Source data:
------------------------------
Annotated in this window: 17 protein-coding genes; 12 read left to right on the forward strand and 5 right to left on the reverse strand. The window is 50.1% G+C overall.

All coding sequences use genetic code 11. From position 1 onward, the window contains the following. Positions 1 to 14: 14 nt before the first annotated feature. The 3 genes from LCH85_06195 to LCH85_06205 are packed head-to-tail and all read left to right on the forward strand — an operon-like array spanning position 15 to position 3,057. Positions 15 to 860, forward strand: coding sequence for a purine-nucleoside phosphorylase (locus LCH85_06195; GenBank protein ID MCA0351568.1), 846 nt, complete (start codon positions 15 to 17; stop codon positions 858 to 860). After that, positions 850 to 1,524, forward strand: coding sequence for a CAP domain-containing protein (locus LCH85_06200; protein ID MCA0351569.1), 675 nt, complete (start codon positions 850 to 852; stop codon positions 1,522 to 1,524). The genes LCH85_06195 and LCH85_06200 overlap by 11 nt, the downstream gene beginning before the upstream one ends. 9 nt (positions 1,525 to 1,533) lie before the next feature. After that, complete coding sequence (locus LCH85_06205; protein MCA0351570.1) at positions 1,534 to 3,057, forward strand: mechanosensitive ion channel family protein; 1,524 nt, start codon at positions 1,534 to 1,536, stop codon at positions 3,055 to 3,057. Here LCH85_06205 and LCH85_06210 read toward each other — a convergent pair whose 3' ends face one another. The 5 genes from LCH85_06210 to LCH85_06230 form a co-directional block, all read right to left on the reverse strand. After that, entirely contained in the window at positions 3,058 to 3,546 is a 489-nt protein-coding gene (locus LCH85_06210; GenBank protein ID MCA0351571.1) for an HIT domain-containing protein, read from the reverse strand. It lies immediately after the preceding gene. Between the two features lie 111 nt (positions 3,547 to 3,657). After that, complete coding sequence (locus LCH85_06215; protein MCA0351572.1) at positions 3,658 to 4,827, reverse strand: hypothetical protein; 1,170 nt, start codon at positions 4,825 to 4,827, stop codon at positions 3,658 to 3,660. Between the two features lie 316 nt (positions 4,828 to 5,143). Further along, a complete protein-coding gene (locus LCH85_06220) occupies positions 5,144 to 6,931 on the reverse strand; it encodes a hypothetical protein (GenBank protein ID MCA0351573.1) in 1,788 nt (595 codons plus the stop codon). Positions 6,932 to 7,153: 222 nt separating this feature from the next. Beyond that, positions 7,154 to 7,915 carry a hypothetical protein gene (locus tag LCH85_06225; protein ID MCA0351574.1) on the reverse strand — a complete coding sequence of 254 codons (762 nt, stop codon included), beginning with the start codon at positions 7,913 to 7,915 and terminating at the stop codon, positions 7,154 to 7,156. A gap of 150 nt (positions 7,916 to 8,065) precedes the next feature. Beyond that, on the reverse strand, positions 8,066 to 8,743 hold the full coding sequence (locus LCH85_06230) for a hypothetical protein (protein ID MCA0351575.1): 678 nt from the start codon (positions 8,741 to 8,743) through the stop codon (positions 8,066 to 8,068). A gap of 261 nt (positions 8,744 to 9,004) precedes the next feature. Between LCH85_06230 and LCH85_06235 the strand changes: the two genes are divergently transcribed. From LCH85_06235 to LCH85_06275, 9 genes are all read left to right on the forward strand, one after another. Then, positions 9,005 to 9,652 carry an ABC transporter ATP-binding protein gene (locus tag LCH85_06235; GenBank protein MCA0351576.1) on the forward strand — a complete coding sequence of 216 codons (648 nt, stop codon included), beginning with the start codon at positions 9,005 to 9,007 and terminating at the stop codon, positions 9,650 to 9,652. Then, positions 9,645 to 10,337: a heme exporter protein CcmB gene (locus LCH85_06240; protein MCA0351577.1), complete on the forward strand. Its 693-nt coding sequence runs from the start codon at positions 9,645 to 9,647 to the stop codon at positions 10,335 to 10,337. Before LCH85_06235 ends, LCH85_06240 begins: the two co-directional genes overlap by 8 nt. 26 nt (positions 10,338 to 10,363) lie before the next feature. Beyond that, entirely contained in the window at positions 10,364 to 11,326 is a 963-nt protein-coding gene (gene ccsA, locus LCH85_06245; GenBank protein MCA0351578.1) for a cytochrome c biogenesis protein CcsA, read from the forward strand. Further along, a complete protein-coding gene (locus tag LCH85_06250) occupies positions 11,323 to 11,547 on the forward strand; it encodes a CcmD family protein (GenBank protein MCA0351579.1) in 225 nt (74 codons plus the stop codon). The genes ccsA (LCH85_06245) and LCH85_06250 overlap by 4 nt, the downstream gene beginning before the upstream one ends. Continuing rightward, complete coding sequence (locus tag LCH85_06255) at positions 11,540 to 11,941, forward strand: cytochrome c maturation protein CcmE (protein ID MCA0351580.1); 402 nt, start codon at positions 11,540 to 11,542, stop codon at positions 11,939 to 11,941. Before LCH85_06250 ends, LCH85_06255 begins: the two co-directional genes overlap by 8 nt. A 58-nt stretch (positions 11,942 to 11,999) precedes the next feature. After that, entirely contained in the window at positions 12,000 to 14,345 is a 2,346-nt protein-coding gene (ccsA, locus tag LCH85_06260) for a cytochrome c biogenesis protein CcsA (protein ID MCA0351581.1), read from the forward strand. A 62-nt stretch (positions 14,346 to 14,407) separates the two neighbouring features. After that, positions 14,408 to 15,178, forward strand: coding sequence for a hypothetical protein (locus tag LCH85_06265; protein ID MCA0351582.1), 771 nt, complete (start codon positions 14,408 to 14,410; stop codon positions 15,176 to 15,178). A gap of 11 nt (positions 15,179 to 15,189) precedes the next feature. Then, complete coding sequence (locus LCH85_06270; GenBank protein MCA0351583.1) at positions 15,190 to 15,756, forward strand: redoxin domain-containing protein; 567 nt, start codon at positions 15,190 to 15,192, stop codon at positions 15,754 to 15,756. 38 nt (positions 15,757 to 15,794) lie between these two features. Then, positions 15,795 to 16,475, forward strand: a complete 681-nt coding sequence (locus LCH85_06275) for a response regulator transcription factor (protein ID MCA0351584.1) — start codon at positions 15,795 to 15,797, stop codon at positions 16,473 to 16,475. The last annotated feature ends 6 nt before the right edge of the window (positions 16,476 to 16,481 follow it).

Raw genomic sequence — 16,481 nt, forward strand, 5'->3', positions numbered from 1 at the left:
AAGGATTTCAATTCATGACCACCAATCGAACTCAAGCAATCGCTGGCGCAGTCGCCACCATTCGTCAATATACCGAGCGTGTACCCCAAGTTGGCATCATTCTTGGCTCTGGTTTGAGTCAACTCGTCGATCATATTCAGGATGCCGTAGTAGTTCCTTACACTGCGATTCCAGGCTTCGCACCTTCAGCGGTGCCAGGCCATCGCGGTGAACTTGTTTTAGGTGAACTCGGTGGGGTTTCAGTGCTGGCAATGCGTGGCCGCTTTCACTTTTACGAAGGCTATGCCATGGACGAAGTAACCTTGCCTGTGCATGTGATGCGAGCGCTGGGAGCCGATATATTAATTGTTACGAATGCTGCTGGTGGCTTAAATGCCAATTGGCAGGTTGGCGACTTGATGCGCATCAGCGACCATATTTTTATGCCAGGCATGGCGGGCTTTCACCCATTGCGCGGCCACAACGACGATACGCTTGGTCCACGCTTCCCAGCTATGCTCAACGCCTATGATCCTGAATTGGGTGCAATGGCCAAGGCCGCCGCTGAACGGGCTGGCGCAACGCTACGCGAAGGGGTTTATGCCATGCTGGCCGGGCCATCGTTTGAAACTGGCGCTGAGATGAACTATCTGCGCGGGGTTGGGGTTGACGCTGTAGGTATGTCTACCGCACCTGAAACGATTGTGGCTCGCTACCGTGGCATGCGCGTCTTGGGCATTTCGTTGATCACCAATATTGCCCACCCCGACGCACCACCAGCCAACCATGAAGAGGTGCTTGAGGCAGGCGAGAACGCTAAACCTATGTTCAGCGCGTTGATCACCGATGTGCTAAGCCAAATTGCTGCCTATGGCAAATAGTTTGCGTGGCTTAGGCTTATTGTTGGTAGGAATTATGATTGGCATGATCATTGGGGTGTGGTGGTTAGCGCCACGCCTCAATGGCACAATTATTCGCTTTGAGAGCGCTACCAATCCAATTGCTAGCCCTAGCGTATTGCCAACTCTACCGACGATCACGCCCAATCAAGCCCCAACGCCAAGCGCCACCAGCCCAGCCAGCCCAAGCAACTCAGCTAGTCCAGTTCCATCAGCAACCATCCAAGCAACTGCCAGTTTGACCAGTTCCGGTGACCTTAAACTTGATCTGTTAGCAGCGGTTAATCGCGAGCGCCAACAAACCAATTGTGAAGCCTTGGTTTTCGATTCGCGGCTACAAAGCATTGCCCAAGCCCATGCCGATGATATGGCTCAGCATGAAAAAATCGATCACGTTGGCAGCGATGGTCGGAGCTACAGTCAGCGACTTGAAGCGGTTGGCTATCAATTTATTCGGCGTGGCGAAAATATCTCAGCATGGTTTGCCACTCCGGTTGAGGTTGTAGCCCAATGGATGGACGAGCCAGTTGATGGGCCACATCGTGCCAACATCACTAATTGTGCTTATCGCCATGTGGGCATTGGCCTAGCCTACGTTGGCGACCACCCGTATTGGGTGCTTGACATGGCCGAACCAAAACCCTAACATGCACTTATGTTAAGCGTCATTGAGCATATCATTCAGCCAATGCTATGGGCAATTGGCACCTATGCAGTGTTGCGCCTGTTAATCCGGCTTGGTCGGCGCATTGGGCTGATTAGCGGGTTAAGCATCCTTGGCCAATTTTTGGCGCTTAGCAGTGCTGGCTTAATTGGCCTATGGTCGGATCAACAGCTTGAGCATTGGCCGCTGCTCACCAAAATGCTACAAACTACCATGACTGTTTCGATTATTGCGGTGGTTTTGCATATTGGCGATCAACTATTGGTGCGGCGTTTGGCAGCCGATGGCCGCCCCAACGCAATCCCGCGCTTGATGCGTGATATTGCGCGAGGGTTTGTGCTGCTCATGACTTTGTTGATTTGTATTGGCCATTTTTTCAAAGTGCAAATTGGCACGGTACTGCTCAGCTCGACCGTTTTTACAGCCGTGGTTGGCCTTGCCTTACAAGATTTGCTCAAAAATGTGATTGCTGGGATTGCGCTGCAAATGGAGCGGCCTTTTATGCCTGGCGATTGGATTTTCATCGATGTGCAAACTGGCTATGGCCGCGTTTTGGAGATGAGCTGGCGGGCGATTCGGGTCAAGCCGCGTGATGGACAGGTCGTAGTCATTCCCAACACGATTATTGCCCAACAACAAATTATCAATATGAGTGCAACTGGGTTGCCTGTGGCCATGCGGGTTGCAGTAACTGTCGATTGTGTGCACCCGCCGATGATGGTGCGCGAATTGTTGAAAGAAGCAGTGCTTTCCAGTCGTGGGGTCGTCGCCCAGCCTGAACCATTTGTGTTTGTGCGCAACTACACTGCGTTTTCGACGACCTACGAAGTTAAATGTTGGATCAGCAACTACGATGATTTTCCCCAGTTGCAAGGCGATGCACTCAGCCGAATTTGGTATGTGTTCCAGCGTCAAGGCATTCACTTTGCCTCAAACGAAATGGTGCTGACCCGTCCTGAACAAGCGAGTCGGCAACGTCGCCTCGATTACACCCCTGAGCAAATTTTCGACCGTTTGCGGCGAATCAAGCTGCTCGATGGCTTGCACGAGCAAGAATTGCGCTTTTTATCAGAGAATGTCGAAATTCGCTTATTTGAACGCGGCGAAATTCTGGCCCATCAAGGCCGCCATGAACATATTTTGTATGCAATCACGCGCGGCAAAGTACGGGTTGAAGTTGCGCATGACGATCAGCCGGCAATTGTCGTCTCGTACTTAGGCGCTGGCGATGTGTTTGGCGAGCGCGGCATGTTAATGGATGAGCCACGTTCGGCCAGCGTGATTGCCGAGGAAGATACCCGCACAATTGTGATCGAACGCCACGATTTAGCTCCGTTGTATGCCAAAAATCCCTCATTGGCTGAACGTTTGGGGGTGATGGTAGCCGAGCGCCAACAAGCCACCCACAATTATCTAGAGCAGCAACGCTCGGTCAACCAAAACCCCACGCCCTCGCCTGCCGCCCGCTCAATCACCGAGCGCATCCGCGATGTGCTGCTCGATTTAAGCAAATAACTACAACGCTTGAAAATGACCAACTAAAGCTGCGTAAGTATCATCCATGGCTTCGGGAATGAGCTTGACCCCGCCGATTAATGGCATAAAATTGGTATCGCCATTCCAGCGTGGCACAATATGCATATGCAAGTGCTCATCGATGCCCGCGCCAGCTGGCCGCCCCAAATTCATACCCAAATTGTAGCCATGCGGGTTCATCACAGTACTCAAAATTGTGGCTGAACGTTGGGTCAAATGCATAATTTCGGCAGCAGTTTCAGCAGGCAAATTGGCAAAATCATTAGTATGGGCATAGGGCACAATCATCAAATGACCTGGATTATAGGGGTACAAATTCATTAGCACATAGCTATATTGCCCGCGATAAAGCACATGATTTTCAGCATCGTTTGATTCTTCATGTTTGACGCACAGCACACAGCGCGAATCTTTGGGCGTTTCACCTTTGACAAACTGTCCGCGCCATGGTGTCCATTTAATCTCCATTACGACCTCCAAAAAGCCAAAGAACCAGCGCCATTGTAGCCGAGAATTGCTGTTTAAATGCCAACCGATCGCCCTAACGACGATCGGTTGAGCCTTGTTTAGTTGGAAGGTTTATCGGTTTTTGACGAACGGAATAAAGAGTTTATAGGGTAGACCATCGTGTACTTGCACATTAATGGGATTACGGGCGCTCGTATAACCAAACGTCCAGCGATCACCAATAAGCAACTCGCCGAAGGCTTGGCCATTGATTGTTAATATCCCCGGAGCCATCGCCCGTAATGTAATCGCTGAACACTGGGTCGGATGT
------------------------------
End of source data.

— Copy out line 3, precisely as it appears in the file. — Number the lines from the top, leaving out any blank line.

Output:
Raw genomic sequence — 16,481 nt, forward strand, 5'->3', positions numbered from 1 at the left: